Most people who bet on sports lose money doing it. Same-game parlays accelerate that behavior since parlays multiply your edge — positive or negative — by definition and SGPs have higher hold on average than normal parlays. But that doesn’t mean they can’t be beaten. If you aren’t certain you can beat SGPs, I would recommend not betting them or acting very conservatively with them. However, there are ways to beat them and certain angles that may be mispriced by a book.

For example, some books let you parlay one quarterback’s passing yards under with the opposing QB’s passing yards under. That SGP would usually have negative correlation, but if the forecast was calling for 30 mile-per-hour winds, suddenly the game environment means those two outcomes are positively correlated. That’s just one angle that some books have allowed in the past, but there are certainly more, including countless that I have never heard of. It’s your job as a bettor to find them.

Pricing disparities across books also present opportunities if you can figure out which side is the right one. If one book prices something as positive correlation and another book has it as negative and you know which is right, you can make a good chunk of change attacking the book with the poor pricing. Of course, this is one of those scenarios where you have to be careful because if you are wrong in your belief about the correlation, you can drain your bankroll pretty quickly. The differences across books also shows they don’t have a perfect way to price SGPs, so it’s also possible for sharp bettors to flat-out make better fair prices than what the books offer. This requires a fairly sophisticated process considering the books invest a fair amount of money into their SGP engines, but it is possible.

Most bettors should avoid SGPs like the plague. However, there is a minority of users that can beat them, and the potential edge on SGPs is high given the lack of uniformity across the industry and the enormous offering creating a large attack surface for the book to defend.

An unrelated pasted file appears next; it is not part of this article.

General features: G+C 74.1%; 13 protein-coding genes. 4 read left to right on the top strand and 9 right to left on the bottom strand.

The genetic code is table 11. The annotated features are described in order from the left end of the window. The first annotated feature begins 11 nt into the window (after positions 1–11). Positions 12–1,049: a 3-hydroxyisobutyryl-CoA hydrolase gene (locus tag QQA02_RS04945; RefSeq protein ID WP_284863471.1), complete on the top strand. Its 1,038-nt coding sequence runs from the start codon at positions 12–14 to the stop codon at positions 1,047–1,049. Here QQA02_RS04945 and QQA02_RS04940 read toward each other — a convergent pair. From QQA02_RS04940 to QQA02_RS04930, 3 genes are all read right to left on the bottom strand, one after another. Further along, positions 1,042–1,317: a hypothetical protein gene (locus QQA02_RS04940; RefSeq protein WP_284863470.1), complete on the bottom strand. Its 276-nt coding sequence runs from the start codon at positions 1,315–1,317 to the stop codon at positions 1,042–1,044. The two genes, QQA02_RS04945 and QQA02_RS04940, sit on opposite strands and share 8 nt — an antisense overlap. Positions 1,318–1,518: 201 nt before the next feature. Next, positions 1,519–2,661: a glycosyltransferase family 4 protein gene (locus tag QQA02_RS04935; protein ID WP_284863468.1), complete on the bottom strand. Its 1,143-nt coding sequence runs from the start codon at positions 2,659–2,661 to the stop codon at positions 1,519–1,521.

I’ll preface this section by saying I have never worked at a sportsbook and, as such, don’t have an exact understanding of how the trading and limiting process works. However, this is what I have picked up from reading and talking to people who have more hands-on experience with this topic.

Most sportsbooks will limit you if you look like a sharp bettor. The simplest way to tell if someone is a sharp bettor is by examining whether they get closing line value or not. With main markets like sides and totals and even with player props, this is relatively straightforward. With SGPs, it’s more difficult to tell if someone beat the close because each book’s SGP engine is not emblematic of a real market. Rather, it’s an algorithm that may not act efficiently and/or could be more subject to random movement. That means books don’t have a perfect way of profiling whether SGP action is sharp or not until they have a pretty large sample size of results.

Furthermore, since there is so much same-game parlay action that is massively +EV for the book, traders may not take the time to look as closely at SGP action. That means you may get approved for bets that the traders don’t really want to book. The most recent example of this was when DraftKings accidentally set Nikola Jokic‘s points prop at 9.5 in January. Per Purdum, there were hundreds of parlays placed within a 13-minute period before the number was taken off the board. One would think the book would notice so many wagers coming in on the same leg of a same-game parlay; the fact that it lasted so long demonstrates some books’ apathy toward tracking SGP action. Again, this only occurs because most SGPs are a huge net positive for the book.

Because of this, if you can beat SGPs, it’s a gold mine. The caveat is what we discussed in the previous section — most people don’t have the skills to beat them, and you have to be very confident your process is correct because betting SGPs without an edge is perhaps the quickest way to go broke in gambling.